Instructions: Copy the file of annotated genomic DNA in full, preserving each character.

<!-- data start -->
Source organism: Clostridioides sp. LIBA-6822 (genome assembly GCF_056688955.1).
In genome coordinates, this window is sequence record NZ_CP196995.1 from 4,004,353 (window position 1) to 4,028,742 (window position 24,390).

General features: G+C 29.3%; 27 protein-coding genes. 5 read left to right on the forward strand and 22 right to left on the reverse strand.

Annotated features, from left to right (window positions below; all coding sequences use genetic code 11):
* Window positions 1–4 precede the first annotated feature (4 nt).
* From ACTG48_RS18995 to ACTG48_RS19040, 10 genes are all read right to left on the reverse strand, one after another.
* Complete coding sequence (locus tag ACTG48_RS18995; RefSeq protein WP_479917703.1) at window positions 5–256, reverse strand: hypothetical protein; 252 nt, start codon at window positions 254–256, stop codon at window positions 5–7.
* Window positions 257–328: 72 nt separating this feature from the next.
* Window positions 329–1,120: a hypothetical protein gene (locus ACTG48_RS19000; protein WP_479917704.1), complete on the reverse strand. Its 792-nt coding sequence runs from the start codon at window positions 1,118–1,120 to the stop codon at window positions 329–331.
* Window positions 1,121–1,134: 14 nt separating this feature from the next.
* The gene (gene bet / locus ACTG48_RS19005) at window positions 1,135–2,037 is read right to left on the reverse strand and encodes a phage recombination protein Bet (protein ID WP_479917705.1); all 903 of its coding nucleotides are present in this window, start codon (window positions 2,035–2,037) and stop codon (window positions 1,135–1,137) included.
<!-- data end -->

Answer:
Source organism: Clostridioides sp. LIBA-6822 (genome assembly GCF_056688955.1).
In genome coordinates, this window is sequence record NZ_CP196995.1 from 4,004,353 (window position 1) to 4,028,742 (window position 24,390).

General features: G+C 29.3%; 27 protein-coding genes. 5 read left to right on the forward strand and 22 right to left on the reverse strand.

Annotated features, from left to right (window positions below; all coding sequences use genetic code 11):
* Window positions 1–4 precede the first annotated feature (4 nt).
* From ACTG48_RS18995 to ACTG48_RS19040, 10 genes are all read right to left on the reverse strand, one after another.
* Complete coding sequence (locus tag ACTG48_RS18995; RefSeq protein WP_479917703.1) at window positions 5–256, reverse strand: hypothetical protein; 252 nt, start codon at window positions 254–256, stop codon at window positions 5–7.
* Window positions 257–328: 72 nt separating this feature from the next.
* Window positions 329–1,120: a hypothetical protein gene (locus ACTG48_RS19000; protein WP_479917704.1), complete on the reverse strand. Its 792-nt coding sequence runs from the start codon at window positions 1,118–1,120 to the stop codon at window positions 329–331.
* Window positions 1,121–1,134: 14 nt separating this feature from the next.
* The gene (gene bet / locus ACTG48_RS19005) at window positions 1,135–2,037 is read right to left on the reverse strand and encodes a phage recombination protein Bet (protein ID WP_479917705.1); all 903 of its coding nucleotides are present in this window, start codon (window positions 2,035–2,037) and stop codon (window positions 1,135–1,137) included.